Harry Helmsley didn't expect to lose $1 million a month on his luxurious new Helmsley Palace hotel on Madison Avenue at 51st Street in the first three months of 1981. But he did.

He also lost $1 million a month on his new Harley on 42d Street between Second and Third Avenues.

New York's No. 1 real estate mogul with $5 billion in property, Helmsley can afford to be philosophical about dropping a quick $6 million in the hotel business. "When it's good, it's very, very good; but when it's bad, it's terrible," he said.

New York City's hotel business has indeed been terrible, just as five new luxury inns with 4,352 rooms are opening. It is the first burst of construction since the 1964-65 World's Fair.

Because the $800 million hotel industry, with 25,000 employes, played such a key role in New York City's recovery from economic collapse in 1975-76, its surprising weakness in 1980 and 1981 underscores how fragile the city's economy remains.

Occupancy declined to 78.4 percent in 1980 from a 30-year-high of 81.4 percent in 1979.

The first quarter of 1981 was the worst in five years, down 5.6 points from 1980, according to the accounting firm of Pannel Kerr Foster.

Convinced that business would drop 10 percent in 1981, keep sinking in '82 and stay low until 1981, according to its president Robert Tisch, the Loew's Corp. recently sold the Warwick and Drake hotels.

One expert estimates that in the first quarter of 1981, as few as 40 percent of the rooms available were actually filled at the three biggest new hotels -- the Palace, the Harley and Donald Trump's Grand Hyatt.

The Waldorf lowered top rates on doubles from $180 to $172. Top rates at the new Vista International at the World Trade Center were slashed by $30. The new Parker-Meridien offered "introductory rates to celebrate our opening": $16 off the prices posted before it actually opened six weeks ago. And Helmsely cut rates by $30 at the Palace and $28 at the Harley.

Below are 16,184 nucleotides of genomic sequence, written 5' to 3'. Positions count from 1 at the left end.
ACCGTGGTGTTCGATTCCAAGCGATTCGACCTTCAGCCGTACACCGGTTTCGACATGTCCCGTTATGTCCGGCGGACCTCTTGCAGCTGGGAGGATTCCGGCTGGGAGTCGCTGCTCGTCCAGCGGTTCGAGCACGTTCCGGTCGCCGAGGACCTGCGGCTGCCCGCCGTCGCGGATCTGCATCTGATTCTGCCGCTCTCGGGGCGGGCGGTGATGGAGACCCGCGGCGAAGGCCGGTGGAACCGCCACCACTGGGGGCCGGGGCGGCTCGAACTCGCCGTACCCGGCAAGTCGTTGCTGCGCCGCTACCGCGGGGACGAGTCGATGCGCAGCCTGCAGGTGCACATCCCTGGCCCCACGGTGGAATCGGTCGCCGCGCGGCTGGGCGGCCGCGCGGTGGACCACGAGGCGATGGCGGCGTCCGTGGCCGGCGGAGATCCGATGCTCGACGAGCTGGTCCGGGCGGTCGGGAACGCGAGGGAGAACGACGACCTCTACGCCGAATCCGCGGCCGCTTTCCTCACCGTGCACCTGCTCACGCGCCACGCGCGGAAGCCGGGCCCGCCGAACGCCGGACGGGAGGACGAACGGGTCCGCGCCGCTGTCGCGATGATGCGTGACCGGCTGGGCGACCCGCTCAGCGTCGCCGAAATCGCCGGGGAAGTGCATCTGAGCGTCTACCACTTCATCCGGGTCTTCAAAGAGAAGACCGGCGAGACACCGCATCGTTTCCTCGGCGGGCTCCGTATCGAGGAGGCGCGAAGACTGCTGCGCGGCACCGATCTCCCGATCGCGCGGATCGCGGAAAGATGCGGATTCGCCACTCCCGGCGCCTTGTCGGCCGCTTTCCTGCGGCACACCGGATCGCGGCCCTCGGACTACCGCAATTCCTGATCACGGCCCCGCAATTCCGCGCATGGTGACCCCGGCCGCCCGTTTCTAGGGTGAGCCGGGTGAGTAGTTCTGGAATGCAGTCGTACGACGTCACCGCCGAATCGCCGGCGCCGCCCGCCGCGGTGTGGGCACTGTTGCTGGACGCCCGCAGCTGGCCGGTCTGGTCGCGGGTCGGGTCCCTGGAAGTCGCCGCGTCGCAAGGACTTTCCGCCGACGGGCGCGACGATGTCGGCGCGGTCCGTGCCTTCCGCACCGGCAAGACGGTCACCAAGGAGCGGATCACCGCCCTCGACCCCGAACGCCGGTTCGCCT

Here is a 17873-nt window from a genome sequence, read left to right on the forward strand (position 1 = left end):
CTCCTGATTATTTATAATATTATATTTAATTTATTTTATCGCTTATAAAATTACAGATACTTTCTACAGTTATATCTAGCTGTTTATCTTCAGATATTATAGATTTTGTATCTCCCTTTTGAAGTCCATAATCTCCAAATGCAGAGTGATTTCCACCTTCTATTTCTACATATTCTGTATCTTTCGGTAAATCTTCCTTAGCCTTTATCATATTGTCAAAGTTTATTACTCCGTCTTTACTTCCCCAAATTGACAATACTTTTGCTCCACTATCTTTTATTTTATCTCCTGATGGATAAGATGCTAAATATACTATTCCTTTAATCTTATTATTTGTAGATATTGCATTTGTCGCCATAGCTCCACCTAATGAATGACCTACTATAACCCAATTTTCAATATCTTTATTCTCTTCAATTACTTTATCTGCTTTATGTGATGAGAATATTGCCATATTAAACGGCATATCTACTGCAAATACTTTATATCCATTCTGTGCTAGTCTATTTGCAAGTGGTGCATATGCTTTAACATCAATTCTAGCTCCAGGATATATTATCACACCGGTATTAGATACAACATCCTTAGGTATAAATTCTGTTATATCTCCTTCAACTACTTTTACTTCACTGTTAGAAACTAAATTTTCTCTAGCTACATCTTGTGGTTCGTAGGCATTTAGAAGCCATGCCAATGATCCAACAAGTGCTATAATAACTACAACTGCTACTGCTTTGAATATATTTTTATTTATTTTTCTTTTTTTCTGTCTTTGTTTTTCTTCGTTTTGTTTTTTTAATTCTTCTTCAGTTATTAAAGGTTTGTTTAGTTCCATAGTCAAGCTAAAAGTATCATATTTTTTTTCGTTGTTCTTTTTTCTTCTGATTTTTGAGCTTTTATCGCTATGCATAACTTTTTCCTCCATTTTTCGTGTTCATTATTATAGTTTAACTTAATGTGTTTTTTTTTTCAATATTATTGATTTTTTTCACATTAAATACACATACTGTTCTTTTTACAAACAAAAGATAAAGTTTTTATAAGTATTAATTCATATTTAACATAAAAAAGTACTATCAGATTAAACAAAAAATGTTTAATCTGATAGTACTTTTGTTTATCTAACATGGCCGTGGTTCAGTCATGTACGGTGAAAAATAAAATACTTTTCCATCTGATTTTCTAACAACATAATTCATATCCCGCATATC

"We're probably all in the same boat," he said. But how did they wind up there?

The origins of all the new hotels can be traced to the depths of the city's collapse in 1975-76 -- the trough of a disastrous decade that cost the city 447,000 jobs (down 12 percent) and just incidentally, 20,162 hotels rooms (down 17 percent).

The hotel inventory had hovered around 120,000 rooms from 1945 to 1960 before peaking at 131,000 before the 1964-65 World's Fair, according to Bjorn Hanson, senior principal at Laventhal & Horwath.

The glut reduced occupancy, which had averaged 77.7 percent in 1950s to 72.9 percent in 1964-69. Then two recessions (1969-70 and 1973-75) that cost the city 300,000 jobs drove occupancy even further down to 65.3 percent in 1970-75.

Only three new hotels (all luxury -- the 640-room Park Lane, the 292-room U.N. Plaza and the 650-room Halloran House) were built between 1964 and 1979. The shakeout finished off scores of moderately priced hotels in secondary locations. By 1979 the room count had plunged to 95,000 -- down 28 percent from 1963.

By reducing the supply of rooms, the shakeout was setting the stage for a big bounceback in business if demand picked up. At the same time, rates increased from $12.57 per room in 1963 and $22.46 in 1969, to $32.17 in 1976.

Hyatt's Trump made his deal first -- a lucrative 40-year pact with the city and state in May 1976 to rebuilt the Commodore, a rail-era relic with 2,000 rooms at Grand Central Terminal, into the $100 million Grand Hyatt with 1,347 luxury rooms. Instead of property taxes, Trump pays the city rent and a share of the profits.

Two months later, the Bicentennial "Op-Sail" was nationally televised, followed two weeks later by the Democratic National Convention -- both big boosts to the city's economy. That year occupancy improved, from a dismal 64.2 percent to 1975 to 72.2 percent -- where it hung, like a question mark, in 1977.

At that point, the city's elected officials, eager to spark new building in what critics were still calling a dying city, offered temporary property tax breaks for new construction to shore up the city's tax base over the long haul. b

The policy may have planted the seeds of the current surplus by producing more new rooms than market forces would have.

The Halloran House was the first to get a tax break in February 1977, winning a $5.1 million exemption on construction costs of $21.5 million.

Helmsley lost no time persuading Mayor Abe Beame's administration in September 1977 that the $100 million Helmsley Palace, a project planned since 1974, would not proceed without a 10-year, $6.2 million tax break. In 1978, he got $4 million off his taxes on the $75 million Harley -- originally planned as a Holiday Inn.